A former Japanese prime minister known as a big spender in his political and personal life, will likely become the country's next finance minister and deputy premier, a report said on Thursday.
The leading Nikkei business daily said incoming Prime Minister Shinzo Abe will tap 72-year-old Taro Aso as finance chief and his own deputy, in a new government set to be formed next week.
Aso's past spending habits are in line with those of Abe, whose conservative Liberal Democratic Party (LDP) swept to victory in national elections Sunday, pledging to boost the nation's ailing economy.
Aso, a fourth-generation politician who became Japan's prime minister in 2008, served as foreign minister during Abe's 2006-2007 stint in Japan's top political job.
As prime minister, Aso launched a series of economic stimulus packages worth hundreds of billions of dollars to prop up Japan's long-struggling economy.
But his time as premier ended in less than a year as the long-ruling LDP lost an historic election to the Democratic Party of Japan (DPJ) in 2009, while Aso's own missteps dented his popularity.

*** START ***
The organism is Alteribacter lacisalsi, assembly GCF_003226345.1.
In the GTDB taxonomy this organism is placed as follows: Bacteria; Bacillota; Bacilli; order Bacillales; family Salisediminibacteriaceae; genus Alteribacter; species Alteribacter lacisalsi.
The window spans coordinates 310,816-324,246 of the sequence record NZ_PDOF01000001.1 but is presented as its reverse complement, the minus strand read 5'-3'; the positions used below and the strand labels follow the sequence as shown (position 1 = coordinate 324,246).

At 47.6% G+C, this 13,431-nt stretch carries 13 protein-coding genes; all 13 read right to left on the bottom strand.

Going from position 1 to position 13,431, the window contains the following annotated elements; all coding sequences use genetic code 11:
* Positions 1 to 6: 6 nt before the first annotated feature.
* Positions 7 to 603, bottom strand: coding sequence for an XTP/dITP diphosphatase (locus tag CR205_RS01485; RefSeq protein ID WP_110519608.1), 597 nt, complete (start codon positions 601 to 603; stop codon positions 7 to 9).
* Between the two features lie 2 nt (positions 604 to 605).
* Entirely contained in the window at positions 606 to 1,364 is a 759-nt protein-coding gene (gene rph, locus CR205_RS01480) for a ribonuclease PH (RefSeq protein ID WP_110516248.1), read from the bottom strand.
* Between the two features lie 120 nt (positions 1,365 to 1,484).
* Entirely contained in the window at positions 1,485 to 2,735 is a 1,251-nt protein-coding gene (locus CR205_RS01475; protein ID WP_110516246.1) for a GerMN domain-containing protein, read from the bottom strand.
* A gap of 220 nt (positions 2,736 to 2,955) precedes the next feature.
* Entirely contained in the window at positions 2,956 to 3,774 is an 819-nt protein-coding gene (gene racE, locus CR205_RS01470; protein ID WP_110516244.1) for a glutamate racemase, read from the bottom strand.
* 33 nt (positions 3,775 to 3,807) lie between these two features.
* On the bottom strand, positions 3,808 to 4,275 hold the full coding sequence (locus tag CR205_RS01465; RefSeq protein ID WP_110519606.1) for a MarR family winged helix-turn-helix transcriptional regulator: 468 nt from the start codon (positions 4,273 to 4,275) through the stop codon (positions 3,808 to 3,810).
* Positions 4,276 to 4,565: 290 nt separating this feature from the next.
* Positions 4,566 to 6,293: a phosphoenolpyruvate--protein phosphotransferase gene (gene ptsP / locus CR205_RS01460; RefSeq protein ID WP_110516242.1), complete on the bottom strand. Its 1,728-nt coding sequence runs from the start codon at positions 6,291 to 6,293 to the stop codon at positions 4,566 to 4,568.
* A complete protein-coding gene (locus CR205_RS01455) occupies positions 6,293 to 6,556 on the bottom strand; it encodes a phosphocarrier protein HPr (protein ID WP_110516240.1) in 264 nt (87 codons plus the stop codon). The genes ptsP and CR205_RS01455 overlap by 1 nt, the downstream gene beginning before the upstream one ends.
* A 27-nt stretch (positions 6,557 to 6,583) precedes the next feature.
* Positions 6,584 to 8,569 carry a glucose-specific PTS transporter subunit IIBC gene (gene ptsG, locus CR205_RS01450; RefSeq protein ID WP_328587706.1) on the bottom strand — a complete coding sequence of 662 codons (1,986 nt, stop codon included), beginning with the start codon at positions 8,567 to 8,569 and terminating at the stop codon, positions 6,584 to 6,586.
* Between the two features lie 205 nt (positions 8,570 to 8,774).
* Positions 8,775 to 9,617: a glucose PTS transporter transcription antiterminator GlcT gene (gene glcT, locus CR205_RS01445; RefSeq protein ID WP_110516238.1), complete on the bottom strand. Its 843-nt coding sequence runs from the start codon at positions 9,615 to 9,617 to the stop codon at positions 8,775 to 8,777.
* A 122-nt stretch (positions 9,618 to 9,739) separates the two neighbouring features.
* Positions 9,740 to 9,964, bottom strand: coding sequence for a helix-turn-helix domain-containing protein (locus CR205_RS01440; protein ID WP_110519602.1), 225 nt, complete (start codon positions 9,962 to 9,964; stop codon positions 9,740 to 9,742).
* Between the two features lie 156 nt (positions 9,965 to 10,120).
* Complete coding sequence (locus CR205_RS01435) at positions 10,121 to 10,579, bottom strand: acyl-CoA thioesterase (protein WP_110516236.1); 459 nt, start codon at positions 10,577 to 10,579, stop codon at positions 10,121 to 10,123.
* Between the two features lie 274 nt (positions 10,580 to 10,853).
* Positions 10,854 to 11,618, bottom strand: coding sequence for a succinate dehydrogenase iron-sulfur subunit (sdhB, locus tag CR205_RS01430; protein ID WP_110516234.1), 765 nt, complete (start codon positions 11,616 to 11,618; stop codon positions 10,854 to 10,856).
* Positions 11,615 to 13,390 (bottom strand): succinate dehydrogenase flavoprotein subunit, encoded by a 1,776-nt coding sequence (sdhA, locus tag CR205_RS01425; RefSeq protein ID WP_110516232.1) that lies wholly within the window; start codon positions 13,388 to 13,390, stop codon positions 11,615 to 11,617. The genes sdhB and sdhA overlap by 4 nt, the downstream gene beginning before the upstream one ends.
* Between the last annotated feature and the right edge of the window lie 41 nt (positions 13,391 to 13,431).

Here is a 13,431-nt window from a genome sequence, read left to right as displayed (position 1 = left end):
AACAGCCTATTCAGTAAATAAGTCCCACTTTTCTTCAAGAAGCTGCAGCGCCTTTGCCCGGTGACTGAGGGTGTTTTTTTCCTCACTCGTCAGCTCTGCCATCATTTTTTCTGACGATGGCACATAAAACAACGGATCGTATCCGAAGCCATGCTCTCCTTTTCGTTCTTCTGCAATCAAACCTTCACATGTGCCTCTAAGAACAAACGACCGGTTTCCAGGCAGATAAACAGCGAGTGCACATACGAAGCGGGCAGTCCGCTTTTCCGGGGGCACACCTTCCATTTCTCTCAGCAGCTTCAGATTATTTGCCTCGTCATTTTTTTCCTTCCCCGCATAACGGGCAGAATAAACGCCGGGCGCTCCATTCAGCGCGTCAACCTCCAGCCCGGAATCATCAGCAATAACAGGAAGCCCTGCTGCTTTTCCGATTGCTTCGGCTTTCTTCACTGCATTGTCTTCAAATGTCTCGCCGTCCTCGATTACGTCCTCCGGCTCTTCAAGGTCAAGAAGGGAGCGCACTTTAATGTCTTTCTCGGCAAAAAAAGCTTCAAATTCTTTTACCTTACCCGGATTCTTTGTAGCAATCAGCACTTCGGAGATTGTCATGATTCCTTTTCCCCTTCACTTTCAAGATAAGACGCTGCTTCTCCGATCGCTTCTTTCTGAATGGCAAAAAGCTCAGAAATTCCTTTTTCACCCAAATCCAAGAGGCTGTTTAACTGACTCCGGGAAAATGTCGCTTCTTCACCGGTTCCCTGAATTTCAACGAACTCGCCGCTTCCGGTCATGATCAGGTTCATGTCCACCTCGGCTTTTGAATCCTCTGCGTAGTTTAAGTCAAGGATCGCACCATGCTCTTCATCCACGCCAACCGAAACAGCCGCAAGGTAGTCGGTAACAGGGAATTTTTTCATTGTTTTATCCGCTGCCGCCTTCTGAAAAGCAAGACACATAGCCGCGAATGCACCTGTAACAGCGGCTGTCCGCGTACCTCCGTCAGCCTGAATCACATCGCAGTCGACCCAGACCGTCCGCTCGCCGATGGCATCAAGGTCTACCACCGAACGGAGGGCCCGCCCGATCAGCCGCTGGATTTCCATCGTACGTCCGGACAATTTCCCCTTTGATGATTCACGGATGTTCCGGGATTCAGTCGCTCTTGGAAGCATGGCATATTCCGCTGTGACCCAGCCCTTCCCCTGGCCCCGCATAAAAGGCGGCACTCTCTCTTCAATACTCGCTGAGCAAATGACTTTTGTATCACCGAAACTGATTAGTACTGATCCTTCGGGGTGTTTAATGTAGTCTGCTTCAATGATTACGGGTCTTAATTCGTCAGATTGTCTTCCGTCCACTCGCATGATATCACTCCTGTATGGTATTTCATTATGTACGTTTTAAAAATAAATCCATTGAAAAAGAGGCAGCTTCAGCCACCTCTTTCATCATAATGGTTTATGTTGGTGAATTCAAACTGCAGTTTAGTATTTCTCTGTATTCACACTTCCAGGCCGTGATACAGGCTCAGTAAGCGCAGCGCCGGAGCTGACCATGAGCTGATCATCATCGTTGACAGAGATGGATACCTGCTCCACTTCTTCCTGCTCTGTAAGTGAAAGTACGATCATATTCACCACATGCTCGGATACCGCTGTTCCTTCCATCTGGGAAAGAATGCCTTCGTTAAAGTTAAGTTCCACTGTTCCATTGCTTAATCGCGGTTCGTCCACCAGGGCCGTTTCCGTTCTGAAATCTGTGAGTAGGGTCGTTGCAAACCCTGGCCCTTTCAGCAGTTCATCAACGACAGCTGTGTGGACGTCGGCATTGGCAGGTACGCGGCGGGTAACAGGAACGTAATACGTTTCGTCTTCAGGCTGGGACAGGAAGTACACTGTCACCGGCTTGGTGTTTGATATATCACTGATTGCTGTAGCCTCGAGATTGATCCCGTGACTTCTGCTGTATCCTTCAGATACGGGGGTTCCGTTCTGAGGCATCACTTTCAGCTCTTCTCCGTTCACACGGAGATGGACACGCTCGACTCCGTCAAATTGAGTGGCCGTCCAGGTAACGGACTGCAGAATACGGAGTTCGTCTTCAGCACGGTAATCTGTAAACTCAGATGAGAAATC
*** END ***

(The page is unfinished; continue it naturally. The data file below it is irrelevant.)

The scion of a wealthy family, he faced criticism for regular outings to luxurious hotel bars and mispronouncing commonly-used Chinese characters that make up part of the Japanese writing system.
Just a week before before his party lost to the DPJ, and as the economy sputtered, Aso was quoted as saying that "if you don't have money, you'd better not get married", dealing another blow to his profile.
In 2006, while he was foreign minister, a New York Times editorial branded Aso "Japan's offensive minister" for praising aspects of his country's colonial history in Asia, a particularly sore point in China and on the Korean peninsula.
His previous spending policies, however, were similar to those pledged by Abe -- to turn on the fiscal taps.
Abe has said he will pressure the Bank of Japan into more aggressive easing to power the world's third-largest economy, which may have slipped into recession in the third quarter.
A senior LDP official said Wednesday the incoming government would launch a spending package worth about 10 trillion yen ($118 billion) aimed at injecting life into the nation's limp economy.